What about performance? Sørensen said that the team had just finished benchmarking Umbrella, and found that it had "between 2.5% and 4.5% overhead, depending on how the system is stressed. Thus, having Umbrella in the kernel is not noticeable."

According to Sørensen, the Umbrella project started as a master's project, but he has plans to start a company in the fall, based on the Umbrella technology, called Linnovative.

It should be interesting to see how Umbrella develops and whether this approach catches on. It is simpler than SELinux, but doesn't look suitable for use in general systems at this time -- which is a shame, as it would be nice to have a simpler system that's usable for general purpose server and desktop systems. However, Umbrella may be another tool that helps Linux gain acceptance in the embedded and consumer electronics market.

Comments (2 posted)

New vulnerabilities

ethereal: buffer overflow

Package(s):ethereal CVE #(s):CAN-2005-0739
Created:April 28, 2005 Updated:May 4, 2005
Description: The IAPP dissector of Ethereal is vulnerable to a buffer overflow. A remote attacker may be able to create a special network packet in order to take advantage of the problem.
Debian DSA-718-2 ethereal 2005-04-28
Debian DSA-718-1 ethereal 2005-04-28

Comments (none posted)

gzip: race condition and directory traversal

Package(s):gzip CVE #(s):CAN-2005-0988 CAN-2005-1228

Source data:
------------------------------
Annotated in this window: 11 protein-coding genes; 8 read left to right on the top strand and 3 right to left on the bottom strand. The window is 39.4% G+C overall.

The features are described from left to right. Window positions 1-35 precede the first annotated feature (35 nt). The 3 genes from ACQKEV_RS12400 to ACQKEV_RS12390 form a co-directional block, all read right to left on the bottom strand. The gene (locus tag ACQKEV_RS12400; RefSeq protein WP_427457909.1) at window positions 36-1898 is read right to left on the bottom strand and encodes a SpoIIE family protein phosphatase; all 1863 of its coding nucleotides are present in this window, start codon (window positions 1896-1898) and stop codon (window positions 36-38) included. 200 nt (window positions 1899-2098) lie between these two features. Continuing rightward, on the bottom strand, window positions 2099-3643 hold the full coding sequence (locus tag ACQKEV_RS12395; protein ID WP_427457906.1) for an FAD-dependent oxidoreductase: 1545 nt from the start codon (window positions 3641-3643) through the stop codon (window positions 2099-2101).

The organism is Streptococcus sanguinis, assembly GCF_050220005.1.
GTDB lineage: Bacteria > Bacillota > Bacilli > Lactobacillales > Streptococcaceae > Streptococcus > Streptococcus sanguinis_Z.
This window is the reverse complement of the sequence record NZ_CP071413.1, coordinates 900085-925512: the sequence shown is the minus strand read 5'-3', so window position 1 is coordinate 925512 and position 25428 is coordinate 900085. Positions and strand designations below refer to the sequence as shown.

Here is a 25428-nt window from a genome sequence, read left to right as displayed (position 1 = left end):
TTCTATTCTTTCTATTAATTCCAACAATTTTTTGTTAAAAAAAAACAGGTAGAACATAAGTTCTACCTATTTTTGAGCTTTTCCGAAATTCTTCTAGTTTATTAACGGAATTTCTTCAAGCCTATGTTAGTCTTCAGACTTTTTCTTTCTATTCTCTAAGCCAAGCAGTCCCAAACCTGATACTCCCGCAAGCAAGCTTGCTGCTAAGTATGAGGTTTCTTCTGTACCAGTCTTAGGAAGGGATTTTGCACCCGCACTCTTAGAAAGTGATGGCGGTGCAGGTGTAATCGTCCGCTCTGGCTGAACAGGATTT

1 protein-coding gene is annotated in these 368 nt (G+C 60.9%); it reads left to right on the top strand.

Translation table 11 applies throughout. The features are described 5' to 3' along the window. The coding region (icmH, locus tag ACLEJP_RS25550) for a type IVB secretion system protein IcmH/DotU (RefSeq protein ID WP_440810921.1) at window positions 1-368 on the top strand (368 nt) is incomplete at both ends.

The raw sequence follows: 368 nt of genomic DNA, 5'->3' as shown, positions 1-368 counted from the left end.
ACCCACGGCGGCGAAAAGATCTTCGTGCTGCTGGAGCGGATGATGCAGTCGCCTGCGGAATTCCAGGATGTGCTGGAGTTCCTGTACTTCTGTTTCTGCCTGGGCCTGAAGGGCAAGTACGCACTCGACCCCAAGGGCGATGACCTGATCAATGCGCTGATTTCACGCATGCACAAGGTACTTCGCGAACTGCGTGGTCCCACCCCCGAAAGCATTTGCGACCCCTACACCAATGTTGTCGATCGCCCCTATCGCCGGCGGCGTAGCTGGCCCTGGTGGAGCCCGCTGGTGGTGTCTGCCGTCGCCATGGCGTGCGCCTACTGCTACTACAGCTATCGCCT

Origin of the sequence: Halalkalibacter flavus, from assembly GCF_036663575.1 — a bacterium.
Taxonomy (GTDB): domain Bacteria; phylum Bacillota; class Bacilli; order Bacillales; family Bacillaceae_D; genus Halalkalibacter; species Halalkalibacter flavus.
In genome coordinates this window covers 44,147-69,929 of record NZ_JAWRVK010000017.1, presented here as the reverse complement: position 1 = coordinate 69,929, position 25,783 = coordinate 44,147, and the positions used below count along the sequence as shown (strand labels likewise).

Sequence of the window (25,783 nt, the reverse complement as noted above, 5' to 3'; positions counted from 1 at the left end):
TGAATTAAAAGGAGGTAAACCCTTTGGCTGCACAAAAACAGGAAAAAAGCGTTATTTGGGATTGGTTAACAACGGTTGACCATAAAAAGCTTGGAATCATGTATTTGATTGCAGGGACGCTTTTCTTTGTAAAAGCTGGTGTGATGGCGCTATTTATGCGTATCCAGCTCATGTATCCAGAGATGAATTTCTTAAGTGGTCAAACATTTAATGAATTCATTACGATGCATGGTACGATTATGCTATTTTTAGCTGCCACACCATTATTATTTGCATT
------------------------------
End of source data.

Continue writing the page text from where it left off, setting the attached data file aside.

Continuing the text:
Created:May 4, 2005 Updated:July 13, 2005
Description: gzip suffers from a race condition which could allow a fast-fingered attacker to change the permissions on files owned by others. There is also a directory traversal vulnerability associated with the -N option.
Debian DSA-752-1 gzip 2005-07-11
Red Hat RHSA-2005:357-01 gzip 2005-06-13
OpenPKG OpenPKG-SA-2005.010 openpkg 2005-06-10
OpenPKG OpenPKG-SA-2005.009 gzip 2005-06-10
Mandriva MDKSA-2005:092 gzip 2005-05-18
Gentoo 200505-05 gzip 2005-05-09
Trustix TSLSA-2005-0018 gzip 2005-05-06
Ubuntu USN-116-1 gzip 2005-05-04

Comments (none posted)

Horde Framework: multiple XSS vulnerabilities

Package(s):horde CVE #(s):
Created:May 2, 2005 Updated:May 3, 2005
Description: Cross-site scripting vulnerabilities have been discovered in various modules of the Horde Framework.
Gentoo 200505-01 horde 2005-05-01

Comments (none posted)

ImageMagick: heap corruption

Package(s):ImageMagick CVE #(s):CAN-2005-1275
Created:April 28, 2005 Updated:May 25, 2005
Description: ImageMagick 6.2.1 and earlier has a heap corruption problem in the pnm coder.
Red Hat RHSA-2005:413-01 ImageMagick 2005-05-25
Ubuntu USN-132-1 imagemagick 2005-05-23
Gentoo 200505-16 imagemagick 2005-05-21
Fedora FEDORA-2005-344 ImageMagick 2005-04-27

Comments (1 posted)

infozip: privilege escalation, directory-traversal

Package(s):infozip CVE #(s):CAN-2003-0282 CAN-2004-1010 CAN-2005-0602
Created:May 2, 2005 Updated:August 1, 2005
Description: InfoZip reports that Zip 2.3 and (presumably) all previous versions have a buffer-overrun vulnerability relating to deep directory paths that could potentially lead to local privilege escalation (e.g., in the case of automated, Zip-based backups). All versions of UnZip through 5.50 have a number of directory-traversal vulnerabilities.
Ubuntu USN-159-1 unzip 2005-08-01
Slackware SSA:2005-121-01 infozip 2005-05-02

Comments (1 posted)

libnet-ssleay-perl: weakened cryptographic operations

Package(s):libnet-ssleay-perl CVE #(s):CAN-2005-0106
Created:May 3, 2005 Updated:January 27, 2006
Description: Javier Fernandez-Sanguino Pena discovered that this library used the file /tmp/entropy as a fallback entropy source if a proper source was not set in the environment variable EGD_PATH. This can potentially lead to weakened cryptographic operations if an attacker provides a /tmp/entropy file with known content.